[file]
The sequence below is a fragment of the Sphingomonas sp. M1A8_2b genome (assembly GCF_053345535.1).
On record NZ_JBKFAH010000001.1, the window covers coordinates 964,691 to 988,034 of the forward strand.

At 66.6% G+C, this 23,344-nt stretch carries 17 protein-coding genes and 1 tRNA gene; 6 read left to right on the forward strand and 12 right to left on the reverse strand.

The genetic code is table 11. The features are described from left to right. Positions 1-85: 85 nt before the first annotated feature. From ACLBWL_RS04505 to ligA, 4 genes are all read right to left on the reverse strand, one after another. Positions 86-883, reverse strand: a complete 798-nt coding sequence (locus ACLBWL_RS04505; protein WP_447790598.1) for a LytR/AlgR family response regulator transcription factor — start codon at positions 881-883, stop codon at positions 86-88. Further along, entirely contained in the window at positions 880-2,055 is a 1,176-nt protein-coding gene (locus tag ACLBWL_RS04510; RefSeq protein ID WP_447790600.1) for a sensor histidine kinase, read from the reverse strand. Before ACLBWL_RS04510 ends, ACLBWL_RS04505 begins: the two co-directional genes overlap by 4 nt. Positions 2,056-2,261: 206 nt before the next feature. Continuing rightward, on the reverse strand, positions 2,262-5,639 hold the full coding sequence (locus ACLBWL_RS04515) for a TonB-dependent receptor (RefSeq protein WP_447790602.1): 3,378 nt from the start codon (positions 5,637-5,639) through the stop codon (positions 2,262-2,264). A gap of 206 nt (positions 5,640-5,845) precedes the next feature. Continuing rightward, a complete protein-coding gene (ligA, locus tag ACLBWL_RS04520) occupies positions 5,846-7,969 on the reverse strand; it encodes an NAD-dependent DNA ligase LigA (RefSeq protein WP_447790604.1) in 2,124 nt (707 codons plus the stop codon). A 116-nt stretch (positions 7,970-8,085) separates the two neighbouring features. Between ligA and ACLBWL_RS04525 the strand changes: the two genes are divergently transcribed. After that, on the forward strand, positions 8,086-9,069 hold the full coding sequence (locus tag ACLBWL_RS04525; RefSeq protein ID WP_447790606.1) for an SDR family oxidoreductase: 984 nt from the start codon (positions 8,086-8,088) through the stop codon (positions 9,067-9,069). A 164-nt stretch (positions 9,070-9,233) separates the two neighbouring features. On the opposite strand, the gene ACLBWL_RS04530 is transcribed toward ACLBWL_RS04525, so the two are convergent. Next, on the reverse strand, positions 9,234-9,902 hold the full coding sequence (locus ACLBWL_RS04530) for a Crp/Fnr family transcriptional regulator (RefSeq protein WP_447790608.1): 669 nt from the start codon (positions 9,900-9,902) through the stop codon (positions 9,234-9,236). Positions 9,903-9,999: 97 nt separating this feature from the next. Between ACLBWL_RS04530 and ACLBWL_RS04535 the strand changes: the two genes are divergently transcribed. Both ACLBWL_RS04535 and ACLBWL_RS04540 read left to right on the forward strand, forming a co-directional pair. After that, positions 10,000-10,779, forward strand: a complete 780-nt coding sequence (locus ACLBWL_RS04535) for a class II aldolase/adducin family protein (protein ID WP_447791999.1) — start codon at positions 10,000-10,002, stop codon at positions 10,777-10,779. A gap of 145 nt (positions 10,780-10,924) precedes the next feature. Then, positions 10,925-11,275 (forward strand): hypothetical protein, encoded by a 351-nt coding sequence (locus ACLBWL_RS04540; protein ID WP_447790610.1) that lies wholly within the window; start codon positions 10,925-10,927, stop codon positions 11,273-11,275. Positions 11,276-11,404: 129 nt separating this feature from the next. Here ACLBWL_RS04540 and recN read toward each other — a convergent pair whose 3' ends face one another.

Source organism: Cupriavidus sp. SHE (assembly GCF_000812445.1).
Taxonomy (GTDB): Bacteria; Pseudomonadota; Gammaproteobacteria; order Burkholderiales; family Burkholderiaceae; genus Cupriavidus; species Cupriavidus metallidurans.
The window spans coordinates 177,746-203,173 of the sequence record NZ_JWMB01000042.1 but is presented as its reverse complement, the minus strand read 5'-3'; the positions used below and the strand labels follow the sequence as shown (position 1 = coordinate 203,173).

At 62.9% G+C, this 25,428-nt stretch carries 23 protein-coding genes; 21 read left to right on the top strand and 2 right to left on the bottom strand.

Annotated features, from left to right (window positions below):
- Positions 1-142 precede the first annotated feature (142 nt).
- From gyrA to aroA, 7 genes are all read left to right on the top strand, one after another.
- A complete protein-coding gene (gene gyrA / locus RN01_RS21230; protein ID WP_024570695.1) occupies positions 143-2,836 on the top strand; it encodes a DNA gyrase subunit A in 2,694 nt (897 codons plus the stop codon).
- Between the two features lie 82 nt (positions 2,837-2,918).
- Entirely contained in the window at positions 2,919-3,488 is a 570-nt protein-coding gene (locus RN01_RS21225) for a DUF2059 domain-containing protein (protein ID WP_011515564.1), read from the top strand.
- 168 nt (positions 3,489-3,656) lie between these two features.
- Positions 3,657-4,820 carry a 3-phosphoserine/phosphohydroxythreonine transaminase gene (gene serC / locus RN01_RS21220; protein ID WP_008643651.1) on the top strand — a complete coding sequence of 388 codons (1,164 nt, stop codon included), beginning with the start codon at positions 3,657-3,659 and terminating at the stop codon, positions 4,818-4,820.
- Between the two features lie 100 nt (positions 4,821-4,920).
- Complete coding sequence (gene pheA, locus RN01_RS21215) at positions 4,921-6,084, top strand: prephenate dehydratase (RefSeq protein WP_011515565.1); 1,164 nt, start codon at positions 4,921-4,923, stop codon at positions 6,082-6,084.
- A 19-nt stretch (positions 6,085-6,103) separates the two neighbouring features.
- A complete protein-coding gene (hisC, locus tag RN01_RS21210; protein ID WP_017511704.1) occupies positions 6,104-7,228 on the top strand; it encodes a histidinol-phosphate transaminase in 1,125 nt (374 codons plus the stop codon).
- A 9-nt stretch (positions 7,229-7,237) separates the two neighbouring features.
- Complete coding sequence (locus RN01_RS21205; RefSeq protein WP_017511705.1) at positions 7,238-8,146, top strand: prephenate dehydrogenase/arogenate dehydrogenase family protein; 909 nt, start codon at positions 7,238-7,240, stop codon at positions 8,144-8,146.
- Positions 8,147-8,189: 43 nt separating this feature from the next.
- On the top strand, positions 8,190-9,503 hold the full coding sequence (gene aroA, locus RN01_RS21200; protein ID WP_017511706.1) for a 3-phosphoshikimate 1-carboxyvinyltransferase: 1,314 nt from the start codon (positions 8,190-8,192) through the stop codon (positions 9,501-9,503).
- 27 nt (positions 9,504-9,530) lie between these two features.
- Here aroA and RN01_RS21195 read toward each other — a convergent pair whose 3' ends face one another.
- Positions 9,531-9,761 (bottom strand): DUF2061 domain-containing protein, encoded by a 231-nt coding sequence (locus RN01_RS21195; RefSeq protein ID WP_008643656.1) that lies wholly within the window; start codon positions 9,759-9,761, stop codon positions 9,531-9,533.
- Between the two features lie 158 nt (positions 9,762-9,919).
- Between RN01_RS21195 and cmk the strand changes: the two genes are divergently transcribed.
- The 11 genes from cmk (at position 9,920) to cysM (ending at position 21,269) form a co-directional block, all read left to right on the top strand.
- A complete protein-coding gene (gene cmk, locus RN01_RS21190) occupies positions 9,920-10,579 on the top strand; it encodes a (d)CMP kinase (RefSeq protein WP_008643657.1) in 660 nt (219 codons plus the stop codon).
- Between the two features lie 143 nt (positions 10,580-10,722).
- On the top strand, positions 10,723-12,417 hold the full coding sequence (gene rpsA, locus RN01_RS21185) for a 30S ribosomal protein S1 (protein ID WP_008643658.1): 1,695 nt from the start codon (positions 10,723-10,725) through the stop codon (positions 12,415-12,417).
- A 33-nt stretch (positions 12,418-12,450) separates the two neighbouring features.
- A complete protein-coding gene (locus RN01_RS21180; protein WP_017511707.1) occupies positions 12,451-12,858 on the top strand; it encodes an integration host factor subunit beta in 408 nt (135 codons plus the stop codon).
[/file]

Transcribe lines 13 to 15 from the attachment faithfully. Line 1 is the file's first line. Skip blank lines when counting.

- Between the two features lie 82 nt (positions 2,837-2,918).
- Entirely contained in the window at positions 2,919-3,488 is a 570-nt protein-coding gene (locus RN01_RS21225) for a DUF2059 domain-containing protein (protein ID WP_011515564.1), read from the top strand.
- 168 nt (positions 3,489-3,656) lie between these two features.